I was in the waiting room of a local automobile service firm with an unemployed manufacturing worker who was about to exhaust his unemployment benefits, a financial adviser who confessed to be at a loss as to what to say to his clients, a recent Bucknell graduate without a job, and an upbeat construction worker in the local home-building sector.
When this diverse group discovered that I was an economist, it asked me about the economy. It wanted to know, what was really going on with the economy?
The recession, which began in March 2001, is not finished. The recovery does not want to come. Economic growth is anemic and a second-half recovery is wishful thinking. Stagnation is a new reality.
The Bush tax cut is too little, too late, misdirected, and returns us to the years of deficit spending.
Growth in productivity is greater than economic growth, which sounds good, but allows companies to produce more output with fewer people. So, productivity gains are keeping unemployment high and allowing firms to cut costs to survive in this weak economy.
Productivity growth, fierce global competition, global excess supply of goods and services, and declining demand for goods and services have given us an inflation rate of 1 percent. A fear of deflation has shocked the Federal Reserve into talking about drastic measures if conditions worsen.
The anemic recovery is jobless and, more important, more than 75 percent of the economy is experiencing an unprecedented structural transformation of the U.S. labor market.
Capacity utilization is at 72 percent and capital spending has been frozen for the last three years. Federal tax cuts are being offset by tax increases at the state and local government level as their deficits approach $100 billion this year. Also, at the state and local levels, drastic cutbacks in services and programs are affecting more each day.
Post-Iraq has given consumers false hope about the economy. Oil prices remain high and the constant threat of terrorism and the fragile Middle East hang like a dark cloud above the global economy.
Realities in Iran and North Korea offer little solace. Japan and Europe are on the brink of recession with growth slowing and unemployment rising along with the peril of deflation.
The perceived bright spot for the United States is the falling dollar, which is a mixed blessing. Econ 101 teaches a weak dollar makes our exports cheaper and more competitive, which encourages increased manufacturing output and job creation.
This is why Treasury Secretary John Snow, a former industrialist, voiced his approval for the declining dollar. Yet, with a weak global economy, even at more competitive prices, there is little demand for U.S. exports to make any difference in manufacturing output or employment.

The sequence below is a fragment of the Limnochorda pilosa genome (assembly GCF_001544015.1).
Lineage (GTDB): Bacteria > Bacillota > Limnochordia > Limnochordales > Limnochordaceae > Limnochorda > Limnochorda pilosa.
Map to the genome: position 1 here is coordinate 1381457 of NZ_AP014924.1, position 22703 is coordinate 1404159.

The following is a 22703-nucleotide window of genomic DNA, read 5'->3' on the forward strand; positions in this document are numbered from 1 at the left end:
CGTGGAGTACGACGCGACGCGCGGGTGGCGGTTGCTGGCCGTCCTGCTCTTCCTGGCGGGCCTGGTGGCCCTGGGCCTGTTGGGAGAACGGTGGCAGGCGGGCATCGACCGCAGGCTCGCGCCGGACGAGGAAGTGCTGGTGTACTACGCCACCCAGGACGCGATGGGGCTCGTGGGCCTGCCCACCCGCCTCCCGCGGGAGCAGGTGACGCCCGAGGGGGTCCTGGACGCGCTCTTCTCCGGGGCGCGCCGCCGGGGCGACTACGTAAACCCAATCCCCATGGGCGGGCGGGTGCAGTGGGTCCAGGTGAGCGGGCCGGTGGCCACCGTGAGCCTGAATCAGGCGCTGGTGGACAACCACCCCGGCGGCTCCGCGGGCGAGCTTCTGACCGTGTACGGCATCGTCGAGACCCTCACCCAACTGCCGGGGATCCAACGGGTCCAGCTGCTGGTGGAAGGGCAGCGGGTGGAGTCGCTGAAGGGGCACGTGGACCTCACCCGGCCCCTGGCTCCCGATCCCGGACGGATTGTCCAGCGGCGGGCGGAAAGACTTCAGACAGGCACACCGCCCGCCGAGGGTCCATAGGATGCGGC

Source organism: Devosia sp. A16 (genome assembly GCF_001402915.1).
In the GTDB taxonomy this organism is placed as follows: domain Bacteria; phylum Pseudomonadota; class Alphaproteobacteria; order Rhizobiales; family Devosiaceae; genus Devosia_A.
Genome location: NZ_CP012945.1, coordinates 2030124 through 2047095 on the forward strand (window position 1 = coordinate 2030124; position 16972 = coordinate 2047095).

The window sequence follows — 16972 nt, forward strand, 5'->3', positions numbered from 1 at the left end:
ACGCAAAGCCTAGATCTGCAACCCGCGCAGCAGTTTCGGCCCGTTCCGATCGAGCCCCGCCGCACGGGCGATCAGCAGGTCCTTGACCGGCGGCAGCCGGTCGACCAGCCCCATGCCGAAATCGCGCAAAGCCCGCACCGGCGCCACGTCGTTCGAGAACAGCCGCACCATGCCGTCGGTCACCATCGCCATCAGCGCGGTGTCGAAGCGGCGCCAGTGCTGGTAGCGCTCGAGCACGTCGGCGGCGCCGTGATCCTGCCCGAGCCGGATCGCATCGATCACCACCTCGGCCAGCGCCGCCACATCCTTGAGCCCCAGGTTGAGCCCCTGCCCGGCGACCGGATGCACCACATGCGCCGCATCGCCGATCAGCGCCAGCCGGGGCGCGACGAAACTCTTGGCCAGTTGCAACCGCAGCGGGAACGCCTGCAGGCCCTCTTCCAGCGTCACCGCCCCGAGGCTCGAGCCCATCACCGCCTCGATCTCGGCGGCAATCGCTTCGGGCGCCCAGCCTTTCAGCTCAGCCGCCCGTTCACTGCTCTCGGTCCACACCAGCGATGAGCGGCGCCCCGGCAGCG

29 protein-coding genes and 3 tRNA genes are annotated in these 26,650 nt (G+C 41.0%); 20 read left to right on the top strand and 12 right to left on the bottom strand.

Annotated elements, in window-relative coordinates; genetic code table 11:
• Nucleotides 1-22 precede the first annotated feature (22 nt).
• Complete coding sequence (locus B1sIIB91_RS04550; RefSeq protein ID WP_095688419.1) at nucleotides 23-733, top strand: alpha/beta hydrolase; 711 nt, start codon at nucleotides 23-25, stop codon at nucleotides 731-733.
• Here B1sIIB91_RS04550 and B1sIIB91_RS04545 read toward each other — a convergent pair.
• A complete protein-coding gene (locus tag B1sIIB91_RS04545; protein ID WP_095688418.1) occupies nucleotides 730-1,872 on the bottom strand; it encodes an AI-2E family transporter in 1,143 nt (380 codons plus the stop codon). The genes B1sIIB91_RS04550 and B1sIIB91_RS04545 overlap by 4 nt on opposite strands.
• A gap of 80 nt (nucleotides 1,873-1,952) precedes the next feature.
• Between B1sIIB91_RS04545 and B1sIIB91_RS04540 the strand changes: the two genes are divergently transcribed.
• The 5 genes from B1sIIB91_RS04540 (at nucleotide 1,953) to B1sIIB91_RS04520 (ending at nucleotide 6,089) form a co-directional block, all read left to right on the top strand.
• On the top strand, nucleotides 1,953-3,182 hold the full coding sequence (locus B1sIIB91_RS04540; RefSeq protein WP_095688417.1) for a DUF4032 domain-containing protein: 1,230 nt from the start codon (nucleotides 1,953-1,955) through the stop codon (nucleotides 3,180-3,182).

The weak dollar ought to make imports more expensive and add to inflationary pressures, if there were any. The weak dollar, theoretically, results over time in a lower trade deficit and a lower current account deficit, both of which are at record levels these days.
The only good news about the falling dollar is that it has improved overseas profits of U.S. multinational firms and, in some cases, increased investment in these companies' stocks and bonds.
The weak dollar, however, runs the risk of discouraging foreign investors from seeking investments in the U.S. Treasury and corporate bond markets, as well as the U.S. stock market. This makes the dollar decline further and less possible for the U.S. to finance the current account deficit, which is more than five percent of the gross domestic product. And, it could result in a further collapse of the U.S. financial markets. Not a good forecast.
At this point in my mini-lecture, I am called to the counter to pay my bill. After charging my credit card for $280 (tune-up and oil change?), I say adios to my new friends.
I apologize for leaving them totally depressed and making the two unemployed folks feel even worse. The financial adviser did not want to return to work, but the new graduate took some comfort in my advice to more aggressively seek employment in the health-care sector, one of the few bright spots in this otherwise lackluster economy. (Had she taken my economics class she might have known this.)
The homebuilder realized how fortunate he was and praised Sir Greenspan for cutting interest rates, keeping them low, and pledging to go lower if necessary. The combination of low interest rates and the refinancing boom have insulated him from the realities of our other friends. Yet, his bubble world might be the next to pop.
And, people wonder why economics is called the Dismal Science. To add insult to injury, it started to rain again.
Steve Stamos may be reached at email@example.com
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